I have more, but you get the idea. These shenanigans are tiresome, and I don’t feel like holding back my mockery any longer.

 

 

 

 

 

Primary Source Saturday: Martial

Martialis (source: Wikipedia)

Martial (source: Wikipedia)

Who: Marcus Valerius Martialis was a Latin poet born between 38 and 41 CE and who died between 100 and 104 CE.

What: His literary legacy is comprised of books of epigrams, that is, short witty poems. Some of them are quite beautiful, describing the deaths of friends or reflecting on the grace of the hare as it swiftly flies across the arena, but the majority are focused on the lives of Rome’s elite offering praise and scorn (mostly the latter). He has a reputation for writing explicit poems, but most of the time he is simply rude rather than ribald.

Why: Like Lucian, who was discussed last week, Martial is an important source of information on the social engagements of the Greco-Roman world. Several epigrams speak directly both to the conditions Martial endured as a client to a wealthy patron and Martial’s expectations (often unfulfilled) of the benefits he would reap from the arrangement. Since Martial often situated his epigrams within the daily affairs of affluent Romans, he provides insight into a wide variety of subjects. For example, his epigrams describing the arena offer interesting background relevant to the Christian martyrs. He describes instances where prisoners are made to dress up as figures from myth or from theater and act out the stories for the amusement of the crowd. Martial describes a prisoner forced to play the part of a robber, Laureolus, about whom there was a popular mime:

As, fettered on a Scythian crag, Prometheus fed
the untiring fowl with his too prolific heart, so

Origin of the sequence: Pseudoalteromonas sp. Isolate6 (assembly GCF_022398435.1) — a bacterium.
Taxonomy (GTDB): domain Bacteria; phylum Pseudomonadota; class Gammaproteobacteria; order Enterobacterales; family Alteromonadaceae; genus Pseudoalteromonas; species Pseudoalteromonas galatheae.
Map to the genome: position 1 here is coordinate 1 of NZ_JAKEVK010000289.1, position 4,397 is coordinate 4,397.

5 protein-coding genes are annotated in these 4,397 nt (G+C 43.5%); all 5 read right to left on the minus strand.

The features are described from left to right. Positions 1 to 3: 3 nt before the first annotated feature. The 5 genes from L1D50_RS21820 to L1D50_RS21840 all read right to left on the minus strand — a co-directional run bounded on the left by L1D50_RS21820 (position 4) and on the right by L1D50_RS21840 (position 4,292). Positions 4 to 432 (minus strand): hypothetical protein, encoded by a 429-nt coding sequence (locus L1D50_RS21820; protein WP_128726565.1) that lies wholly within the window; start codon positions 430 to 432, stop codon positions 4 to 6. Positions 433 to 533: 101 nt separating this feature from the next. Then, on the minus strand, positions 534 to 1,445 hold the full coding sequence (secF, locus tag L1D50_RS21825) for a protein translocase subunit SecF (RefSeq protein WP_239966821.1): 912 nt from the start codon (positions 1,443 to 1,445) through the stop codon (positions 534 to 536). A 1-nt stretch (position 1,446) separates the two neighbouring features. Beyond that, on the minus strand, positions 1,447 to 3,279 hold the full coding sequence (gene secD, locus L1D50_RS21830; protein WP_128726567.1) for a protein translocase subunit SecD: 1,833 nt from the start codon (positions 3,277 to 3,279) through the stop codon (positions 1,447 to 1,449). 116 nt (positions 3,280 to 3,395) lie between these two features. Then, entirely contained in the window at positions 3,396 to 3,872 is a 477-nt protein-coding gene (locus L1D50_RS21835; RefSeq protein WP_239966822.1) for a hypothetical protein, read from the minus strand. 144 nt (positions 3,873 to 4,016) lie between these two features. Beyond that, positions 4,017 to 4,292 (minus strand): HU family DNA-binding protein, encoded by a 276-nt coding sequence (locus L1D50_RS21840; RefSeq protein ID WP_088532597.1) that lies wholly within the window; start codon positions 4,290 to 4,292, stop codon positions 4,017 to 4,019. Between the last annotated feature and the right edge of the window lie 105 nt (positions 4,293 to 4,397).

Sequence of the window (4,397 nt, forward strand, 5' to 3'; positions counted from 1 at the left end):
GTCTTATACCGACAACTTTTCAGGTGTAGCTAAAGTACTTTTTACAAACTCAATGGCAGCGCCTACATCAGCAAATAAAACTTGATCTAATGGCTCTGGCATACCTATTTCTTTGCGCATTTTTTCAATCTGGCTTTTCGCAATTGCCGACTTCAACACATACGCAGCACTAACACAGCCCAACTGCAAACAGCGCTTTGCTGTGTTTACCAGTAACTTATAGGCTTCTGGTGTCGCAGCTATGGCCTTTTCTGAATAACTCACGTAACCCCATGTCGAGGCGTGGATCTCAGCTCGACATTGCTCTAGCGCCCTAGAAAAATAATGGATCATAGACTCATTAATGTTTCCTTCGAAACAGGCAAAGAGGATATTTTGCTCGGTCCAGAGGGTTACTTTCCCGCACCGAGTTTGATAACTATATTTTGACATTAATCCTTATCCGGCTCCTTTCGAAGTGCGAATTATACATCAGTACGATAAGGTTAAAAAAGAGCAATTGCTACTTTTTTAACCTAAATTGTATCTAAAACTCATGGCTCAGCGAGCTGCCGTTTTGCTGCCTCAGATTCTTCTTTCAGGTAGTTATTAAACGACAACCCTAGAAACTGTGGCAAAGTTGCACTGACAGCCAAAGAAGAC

Laureolus, hanging on no unreal cross, gave up his
vitals defenseless to a Caledonian bear. His mangled limbs lived, though the parts dripped gore, and in all his body was nowhere a body’s shape. A punishment deserved at length he won he in his guilt had with his sword pierced his parent’s or his master’s throat, or in his madness robbed a temple of its close-hidden gold, or had laid by stealth his savage torch to thee, O Rome. Accursed, he had outdone the crimes told of by ancient lore ; in him that which had been a show before was punishment. (On the Spectacles, VII)

This habit of using the arena to play out legendary stories may be behind an enigmatic passage in 1 Clement:

 1CL 6:1 To These men with their holy lives was gathered a great multitude of the chosen, who were the victims of jealousy and offered among us the fairest example in their endurance under many indignities and tortures.

2 Through jealousy women were persecuted as Danaids and Dircae, suffering terrible and unholy indignities; they steadfastly finished the course of faith, and received a noble reward, weak in the body though they were. (Lake)

“Danaids” probably refers to the fifty daughters of Danaus who were forced by their uncle to marry their fifty male cousins and who subsequently murdered their husbands on their wedding night. How the women were made to play out this story is hard to decipher, but the other example, “Dircae,” requires little imagination. Dirce was killed by being bound to the horns of a bull.